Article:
Iredell-Statesville Schools and other public school districts across North Carolina have struggled during the past few years to adequately staff school bus drivers and teacher assistant positions, according to Superintendent Jeff James.

Last year, the N.C. General Assembly took a step to address this issue by giving classified employees, which include bus drivers, teacher assistants, school nutrition staff and custodians, a 2.5 percent salary increase.

During Monday’s school board meeting, I-SS Chief Finance Officer Adam Steele detailed what I-SS is doing to improve classified employee pay in the local budget.

I-SS has approved a plan to accelerate pay increases for classified employees.

“A lot of districts pulled back from step increase in 2008 and 2009. To be able to offer a step increase, that’s huge,” Steele said. “It’s something we will continue to do.”

The I-SS school board also voted to approve increase the classified supplement from 4.85 percent to 5.35 percent.

“The district I came from, we didn’t provide a classified supplement,” Steele said, noting that Catawba County’s supplement is currently 3 percent.

Non-teaching positions, teachers and school administrator positions in N.C. school districts are employed by local boards of education, but are paid on a state salary schedule.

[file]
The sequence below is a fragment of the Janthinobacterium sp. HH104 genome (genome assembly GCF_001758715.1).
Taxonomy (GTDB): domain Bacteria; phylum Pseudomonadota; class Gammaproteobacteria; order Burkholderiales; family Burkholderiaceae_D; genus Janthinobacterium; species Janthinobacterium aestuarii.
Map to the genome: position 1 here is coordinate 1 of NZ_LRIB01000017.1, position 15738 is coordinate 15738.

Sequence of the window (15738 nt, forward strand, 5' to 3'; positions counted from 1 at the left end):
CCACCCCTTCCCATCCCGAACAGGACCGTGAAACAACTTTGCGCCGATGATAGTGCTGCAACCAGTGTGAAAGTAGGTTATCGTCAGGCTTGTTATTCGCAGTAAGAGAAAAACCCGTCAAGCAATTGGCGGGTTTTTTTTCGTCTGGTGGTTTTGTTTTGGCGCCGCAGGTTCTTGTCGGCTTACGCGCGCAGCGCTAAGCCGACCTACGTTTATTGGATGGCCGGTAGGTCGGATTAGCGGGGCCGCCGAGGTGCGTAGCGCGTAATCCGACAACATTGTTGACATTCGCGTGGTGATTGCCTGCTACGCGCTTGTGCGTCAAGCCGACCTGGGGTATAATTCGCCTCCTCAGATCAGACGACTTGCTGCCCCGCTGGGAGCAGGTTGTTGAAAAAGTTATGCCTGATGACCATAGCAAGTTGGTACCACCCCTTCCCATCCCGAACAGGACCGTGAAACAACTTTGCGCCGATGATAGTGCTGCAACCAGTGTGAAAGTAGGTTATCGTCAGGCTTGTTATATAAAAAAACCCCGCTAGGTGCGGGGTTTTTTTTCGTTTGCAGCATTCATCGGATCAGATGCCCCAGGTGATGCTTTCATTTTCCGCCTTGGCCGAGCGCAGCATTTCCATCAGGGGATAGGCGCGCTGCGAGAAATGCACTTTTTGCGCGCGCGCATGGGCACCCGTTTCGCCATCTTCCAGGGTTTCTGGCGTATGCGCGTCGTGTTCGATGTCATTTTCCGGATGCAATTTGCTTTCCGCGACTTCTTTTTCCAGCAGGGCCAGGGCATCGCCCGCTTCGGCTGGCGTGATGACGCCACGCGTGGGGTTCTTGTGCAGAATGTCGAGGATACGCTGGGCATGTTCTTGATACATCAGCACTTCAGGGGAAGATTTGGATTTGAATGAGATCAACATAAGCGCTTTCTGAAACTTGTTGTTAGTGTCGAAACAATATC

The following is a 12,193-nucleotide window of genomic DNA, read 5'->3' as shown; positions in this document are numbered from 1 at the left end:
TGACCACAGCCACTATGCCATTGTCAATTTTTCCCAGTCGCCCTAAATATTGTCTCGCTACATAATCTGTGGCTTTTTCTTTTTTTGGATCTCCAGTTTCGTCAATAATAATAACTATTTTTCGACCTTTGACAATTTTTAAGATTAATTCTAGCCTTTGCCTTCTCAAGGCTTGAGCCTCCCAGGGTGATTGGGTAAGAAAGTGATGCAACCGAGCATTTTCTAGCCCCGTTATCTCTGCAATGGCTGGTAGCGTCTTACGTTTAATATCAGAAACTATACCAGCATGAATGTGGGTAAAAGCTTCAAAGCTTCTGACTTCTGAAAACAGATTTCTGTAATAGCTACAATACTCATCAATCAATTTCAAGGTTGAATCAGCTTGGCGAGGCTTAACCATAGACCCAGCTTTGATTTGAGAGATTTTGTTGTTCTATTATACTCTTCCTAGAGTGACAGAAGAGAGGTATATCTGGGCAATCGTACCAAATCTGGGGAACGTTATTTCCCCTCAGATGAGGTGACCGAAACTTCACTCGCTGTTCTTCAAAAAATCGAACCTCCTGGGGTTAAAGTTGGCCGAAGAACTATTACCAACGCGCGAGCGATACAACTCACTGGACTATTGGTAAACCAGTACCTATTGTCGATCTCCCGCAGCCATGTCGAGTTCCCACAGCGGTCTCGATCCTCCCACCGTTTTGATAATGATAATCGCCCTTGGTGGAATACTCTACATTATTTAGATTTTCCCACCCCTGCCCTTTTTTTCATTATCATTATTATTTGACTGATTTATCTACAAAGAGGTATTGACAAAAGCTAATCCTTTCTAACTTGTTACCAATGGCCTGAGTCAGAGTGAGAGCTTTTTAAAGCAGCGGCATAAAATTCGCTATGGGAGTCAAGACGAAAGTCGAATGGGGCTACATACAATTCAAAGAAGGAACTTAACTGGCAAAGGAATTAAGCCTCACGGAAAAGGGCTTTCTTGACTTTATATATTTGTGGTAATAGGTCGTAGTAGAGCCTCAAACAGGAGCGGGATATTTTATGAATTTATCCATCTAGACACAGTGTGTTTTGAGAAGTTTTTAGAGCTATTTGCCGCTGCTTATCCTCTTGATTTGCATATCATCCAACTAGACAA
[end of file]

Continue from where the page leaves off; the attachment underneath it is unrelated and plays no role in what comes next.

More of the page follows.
In addition to the state salary, a local supplement may be provided by the school district to increase salaries.

Bus drivers, school nutrition and Primetime staff also received increases to base step wages last year based on the challenges of filling those positions.

State Budget Highlights

The school board also heard an update about proposed state pay increases for the 2022-2023 school year.

According to Steele, the N.C. budget includes an average 4 percent across-the-board increase. He said that teacher raises, include a salary increase plus a step increase, but the total raise will be based on years of experience.

Classified employees, which includes bus drivers, custodians, teacher assistant and school nutrition staff, will move from a minimum wage of $13 an hour to $15 an hour.

Steele told the board that another area of focus for the finance and human resources team is looking at how to address pay inequities that may result in the salary schedule due to some of the proposed changes.

“It’s not something that can be done all at one time, but it is something that we are going to address,” Steele said.

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